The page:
We all love to meet wild animals when they decide to visit our gardens.
They find the garden a place of sanctuary especially when there is free food, a bath and nest site on offer.
But some visitors are a little bit naughty taking advantage of tasties that are not on the menu.
This is often the case when worried householders phone us, often at their wits’ end, for advice and help in countering visitors that have outstayed their welcome.
Without having to resort to more drastic measures, there are all sorts of techniques that have been evolved to counter most anomalies.
People panic about foxes.
In my mind foxes can do good by catching mice and rats but if they do remain unwanted there are humane groups like the Fox Advice Line who will advise.
Every species can be a nuisance to somebody.
Some people do not want blackbirds, robins or even thrushes in their gardens.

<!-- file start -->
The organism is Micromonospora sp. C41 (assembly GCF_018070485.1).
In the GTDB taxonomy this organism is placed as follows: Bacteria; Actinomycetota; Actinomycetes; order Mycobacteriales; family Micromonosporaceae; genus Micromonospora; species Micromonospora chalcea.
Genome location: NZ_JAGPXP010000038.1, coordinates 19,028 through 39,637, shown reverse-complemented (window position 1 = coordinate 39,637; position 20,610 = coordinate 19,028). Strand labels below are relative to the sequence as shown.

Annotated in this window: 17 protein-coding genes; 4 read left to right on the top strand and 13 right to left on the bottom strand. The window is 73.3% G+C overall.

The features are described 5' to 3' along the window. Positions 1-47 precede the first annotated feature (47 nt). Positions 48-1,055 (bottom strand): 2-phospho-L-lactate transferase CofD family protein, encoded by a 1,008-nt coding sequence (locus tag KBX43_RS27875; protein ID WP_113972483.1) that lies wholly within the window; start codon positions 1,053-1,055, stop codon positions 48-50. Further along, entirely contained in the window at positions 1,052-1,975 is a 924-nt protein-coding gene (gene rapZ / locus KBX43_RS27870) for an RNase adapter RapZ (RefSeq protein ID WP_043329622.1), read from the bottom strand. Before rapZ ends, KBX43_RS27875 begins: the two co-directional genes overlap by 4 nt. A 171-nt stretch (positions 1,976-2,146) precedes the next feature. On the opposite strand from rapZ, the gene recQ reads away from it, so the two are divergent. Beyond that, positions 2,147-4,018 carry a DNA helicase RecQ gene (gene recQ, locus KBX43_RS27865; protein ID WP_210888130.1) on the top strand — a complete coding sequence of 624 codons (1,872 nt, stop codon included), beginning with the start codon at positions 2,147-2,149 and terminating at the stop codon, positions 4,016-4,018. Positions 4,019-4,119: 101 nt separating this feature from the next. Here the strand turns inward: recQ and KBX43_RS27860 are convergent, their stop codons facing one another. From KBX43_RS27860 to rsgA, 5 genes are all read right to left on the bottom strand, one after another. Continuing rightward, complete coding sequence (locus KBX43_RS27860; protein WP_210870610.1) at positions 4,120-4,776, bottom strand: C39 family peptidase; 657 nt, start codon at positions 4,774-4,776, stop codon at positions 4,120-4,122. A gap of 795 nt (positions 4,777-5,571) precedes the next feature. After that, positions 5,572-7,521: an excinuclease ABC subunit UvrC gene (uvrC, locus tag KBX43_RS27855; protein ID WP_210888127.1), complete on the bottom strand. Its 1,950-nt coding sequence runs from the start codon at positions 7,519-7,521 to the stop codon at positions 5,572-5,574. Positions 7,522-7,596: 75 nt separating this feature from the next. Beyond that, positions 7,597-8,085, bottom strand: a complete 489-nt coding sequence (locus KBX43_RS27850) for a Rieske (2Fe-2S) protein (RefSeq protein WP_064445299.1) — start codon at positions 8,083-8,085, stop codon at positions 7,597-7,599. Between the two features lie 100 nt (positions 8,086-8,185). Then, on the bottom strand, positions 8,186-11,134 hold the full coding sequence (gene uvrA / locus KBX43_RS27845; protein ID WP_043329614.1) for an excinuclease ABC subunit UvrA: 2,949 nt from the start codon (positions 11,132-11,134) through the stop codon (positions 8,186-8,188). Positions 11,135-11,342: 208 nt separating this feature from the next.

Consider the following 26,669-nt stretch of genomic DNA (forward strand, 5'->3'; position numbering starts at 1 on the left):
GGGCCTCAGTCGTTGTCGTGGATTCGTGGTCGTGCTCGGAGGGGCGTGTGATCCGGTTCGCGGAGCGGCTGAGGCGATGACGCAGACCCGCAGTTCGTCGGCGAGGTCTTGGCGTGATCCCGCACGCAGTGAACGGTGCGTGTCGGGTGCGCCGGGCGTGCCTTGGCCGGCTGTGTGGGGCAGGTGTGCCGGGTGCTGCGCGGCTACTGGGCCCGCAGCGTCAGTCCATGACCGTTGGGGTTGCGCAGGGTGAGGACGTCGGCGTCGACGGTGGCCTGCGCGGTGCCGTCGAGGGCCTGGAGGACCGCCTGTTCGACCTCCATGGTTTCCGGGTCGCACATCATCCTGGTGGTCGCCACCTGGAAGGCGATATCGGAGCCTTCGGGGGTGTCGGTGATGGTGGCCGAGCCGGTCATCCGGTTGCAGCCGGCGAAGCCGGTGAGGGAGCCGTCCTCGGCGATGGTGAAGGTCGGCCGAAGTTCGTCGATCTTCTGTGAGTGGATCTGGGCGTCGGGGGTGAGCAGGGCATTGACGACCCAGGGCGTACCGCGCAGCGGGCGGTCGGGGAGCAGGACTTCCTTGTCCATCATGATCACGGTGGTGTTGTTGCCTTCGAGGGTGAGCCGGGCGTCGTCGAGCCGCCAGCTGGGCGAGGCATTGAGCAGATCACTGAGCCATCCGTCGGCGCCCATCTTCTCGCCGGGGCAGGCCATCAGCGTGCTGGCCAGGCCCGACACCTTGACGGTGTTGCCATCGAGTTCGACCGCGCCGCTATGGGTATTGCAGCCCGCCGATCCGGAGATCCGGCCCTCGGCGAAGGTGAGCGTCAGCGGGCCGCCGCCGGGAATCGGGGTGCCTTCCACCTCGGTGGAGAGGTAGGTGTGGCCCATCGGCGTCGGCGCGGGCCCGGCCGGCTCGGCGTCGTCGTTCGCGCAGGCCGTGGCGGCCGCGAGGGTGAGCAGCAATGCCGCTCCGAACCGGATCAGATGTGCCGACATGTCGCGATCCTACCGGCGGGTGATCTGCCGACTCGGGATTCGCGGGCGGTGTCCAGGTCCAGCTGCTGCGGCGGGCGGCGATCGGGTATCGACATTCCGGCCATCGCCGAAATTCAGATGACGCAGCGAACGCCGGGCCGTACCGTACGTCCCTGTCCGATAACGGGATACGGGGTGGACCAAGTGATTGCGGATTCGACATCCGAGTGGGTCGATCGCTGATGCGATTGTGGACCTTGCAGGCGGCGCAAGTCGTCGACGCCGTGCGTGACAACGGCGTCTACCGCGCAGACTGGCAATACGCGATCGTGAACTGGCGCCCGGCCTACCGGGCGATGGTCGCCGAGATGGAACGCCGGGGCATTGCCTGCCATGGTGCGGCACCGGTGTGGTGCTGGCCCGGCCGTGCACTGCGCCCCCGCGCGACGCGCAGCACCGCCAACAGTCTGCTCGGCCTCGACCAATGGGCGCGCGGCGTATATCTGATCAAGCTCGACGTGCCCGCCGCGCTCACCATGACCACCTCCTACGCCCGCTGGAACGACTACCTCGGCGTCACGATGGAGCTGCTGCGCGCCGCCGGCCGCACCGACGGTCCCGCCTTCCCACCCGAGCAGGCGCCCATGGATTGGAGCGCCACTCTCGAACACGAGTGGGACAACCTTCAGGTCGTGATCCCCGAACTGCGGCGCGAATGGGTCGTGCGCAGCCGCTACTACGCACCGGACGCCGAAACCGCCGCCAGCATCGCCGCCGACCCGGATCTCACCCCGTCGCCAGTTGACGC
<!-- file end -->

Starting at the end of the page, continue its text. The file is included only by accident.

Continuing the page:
And harmless ol’ sparrows seem to be at the top of so many hit lists.
One of the commonest problems we hear about is the cheeky heron flying in and taking fish out of the pond.
The most regularly recommended solution is the net over the pond.
It does not work and, worst of all, we regularly have to rescue grass snakes, who do like a swim, hopelessly entangled in the nightmare (see picture above).
Just watch a heron. It will land and walk up to the pond.
My deterrent is to put a trip wire, about six inches off the ground, around the pond.
Heron will nonchalantly walk up to the pond but will bump into the trip wire and not get the goldfish.
They have not got enough wherewithal to step over the trip wire and will go somewhere else to catch their breakfast.